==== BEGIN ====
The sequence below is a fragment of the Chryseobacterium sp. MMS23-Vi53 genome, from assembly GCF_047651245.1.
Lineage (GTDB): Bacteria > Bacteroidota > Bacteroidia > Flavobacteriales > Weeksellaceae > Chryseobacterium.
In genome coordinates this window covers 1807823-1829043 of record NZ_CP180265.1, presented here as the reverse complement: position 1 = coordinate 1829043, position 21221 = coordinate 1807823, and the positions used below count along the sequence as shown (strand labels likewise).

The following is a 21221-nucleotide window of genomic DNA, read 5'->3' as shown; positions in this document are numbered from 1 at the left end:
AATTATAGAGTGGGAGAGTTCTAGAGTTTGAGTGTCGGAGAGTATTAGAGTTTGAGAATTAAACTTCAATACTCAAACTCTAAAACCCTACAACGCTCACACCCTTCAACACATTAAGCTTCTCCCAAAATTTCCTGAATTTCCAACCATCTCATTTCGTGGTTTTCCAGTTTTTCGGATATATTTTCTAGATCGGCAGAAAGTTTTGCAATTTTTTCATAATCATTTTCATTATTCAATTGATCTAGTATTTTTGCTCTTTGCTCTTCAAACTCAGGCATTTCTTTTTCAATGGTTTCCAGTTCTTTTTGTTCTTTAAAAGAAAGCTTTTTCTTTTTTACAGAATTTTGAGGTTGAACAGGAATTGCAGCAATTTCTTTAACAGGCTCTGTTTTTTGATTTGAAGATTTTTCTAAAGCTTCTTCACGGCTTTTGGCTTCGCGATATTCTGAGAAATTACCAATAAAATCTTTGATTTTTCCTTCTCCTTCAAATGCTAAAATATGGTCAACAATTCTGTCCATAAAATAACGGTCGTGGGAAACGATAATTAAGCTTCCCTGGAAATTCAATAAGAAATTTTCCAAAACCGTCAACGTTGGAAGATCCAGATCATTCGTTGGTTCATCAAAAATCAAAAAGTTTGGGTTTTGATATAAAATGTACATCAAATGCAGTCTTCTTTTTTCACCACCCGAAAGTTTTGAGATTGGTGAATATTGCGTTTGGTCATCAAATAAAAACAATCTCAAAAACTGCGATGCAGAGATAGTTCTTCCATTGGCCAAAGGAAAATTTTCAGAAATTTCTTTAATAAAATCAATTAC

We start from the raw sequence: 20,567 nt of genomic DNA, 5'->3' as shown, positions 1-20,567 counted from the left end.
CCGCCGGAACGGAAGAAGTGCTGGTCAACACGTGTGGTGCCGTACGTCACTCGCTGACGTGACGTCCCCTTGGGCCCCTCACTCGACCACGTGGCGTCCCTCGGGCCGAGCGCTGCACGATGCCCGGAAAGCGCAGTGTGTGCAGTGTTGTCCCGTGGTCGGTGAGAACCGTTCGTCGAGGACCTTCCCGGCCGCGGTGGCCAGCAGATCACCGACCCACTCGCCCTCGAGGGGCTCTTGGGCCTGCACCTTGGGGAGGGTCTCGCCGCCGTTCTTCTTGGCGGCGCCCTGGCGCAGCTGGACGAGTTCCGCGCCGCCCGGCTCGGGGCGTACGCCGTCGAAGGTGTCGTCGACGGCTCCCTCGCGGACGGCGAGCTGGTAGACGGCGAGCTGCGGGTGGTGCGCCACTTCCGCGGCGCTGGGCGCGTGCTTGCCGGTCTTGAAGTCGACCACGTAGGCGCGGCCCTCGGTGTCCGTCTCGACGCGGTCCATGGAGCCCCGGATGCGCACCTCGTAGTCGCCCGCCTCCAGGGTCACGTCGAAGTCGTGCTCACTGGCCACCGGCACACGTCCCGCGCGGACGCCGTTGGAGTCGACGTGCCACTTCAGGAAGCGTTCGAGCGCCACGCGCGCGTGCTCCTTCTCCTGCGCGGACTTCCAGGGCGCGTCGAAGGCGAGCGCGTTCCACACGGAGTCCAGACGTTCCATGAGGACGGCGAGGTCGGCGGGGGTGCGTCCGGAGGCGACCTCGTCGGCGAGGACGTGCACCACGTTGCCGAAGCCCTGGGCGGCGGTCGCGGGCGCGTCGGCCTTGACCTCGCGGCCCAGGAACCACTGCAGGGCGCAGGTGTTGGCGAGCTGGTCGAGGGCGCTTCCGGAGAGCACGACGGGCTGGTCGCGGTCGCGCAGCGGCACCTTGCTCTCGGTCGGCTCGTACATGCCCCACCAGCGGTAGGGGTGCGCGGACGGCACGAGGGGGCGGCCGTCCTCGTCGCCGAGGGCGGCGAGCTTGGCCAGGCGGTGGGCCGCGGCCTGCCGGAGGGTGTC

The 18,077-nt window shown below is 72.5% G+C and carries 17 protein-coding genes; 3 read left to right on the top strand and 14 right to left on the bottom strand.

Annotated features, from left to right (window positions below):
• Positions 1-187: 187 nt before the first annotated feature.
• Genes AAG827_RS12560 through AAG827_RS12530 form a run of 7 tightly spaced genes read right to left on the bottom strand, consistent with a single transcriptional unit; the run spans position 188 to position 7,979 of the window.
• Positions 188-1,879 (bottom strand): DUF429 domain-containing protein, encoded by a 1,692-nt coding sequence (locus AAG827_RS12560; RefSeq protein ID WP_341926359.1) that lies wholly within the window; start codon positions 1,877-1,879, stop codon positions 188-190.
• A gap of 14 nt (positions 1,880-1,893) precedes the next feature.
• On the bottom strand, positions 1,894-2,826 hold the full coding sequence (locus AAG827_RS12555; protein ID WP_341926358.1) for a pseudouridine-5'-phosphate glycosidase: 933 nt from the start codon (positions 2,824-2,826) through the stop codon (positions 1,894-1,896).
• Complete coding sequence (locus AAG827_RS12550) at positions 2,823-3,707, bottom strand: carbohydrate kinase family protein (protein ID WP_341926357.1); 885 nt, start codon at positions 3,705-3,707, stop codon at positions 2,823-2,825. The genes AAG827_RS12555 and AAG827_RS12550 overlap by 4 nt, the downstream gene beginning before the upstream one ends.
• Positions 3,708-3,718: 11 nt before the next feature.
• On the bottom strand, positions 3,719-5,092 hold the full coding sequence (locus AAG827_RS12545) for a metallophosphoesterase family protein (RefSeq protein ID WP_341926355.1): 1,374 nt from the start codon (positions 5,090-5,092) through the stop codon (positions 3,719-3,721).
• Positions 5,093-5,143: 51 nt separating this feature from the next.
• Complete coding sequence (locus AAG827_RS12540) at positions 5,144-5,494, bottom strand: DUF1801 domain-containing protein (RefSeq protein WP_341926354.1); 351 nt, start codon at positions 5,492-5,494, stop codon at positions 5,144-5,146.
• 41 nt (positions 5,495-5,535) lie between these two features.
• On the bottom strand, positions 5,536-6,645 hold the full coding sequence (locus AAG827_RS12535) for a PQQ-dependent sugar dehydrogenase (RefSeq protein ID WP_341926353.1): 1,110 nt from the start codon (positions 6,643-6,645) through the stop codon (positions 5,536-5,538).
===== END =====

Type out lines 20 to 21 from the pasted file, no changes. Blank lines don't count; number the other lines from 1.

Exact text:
• 41 nt (positions 5,495-5,535) lie between these two features.
• On the bottom strand, positions 5,536-6,645 hold the full coding sequence (locus AAG827_RS12535) for a PQQ-dependent sugar dehydrogenase (RefSeq protein ID WP_341926353.1): 1,110 nt from the start codon (positions 6,643-6,645) through the stop codon (positions 5,536-5,538).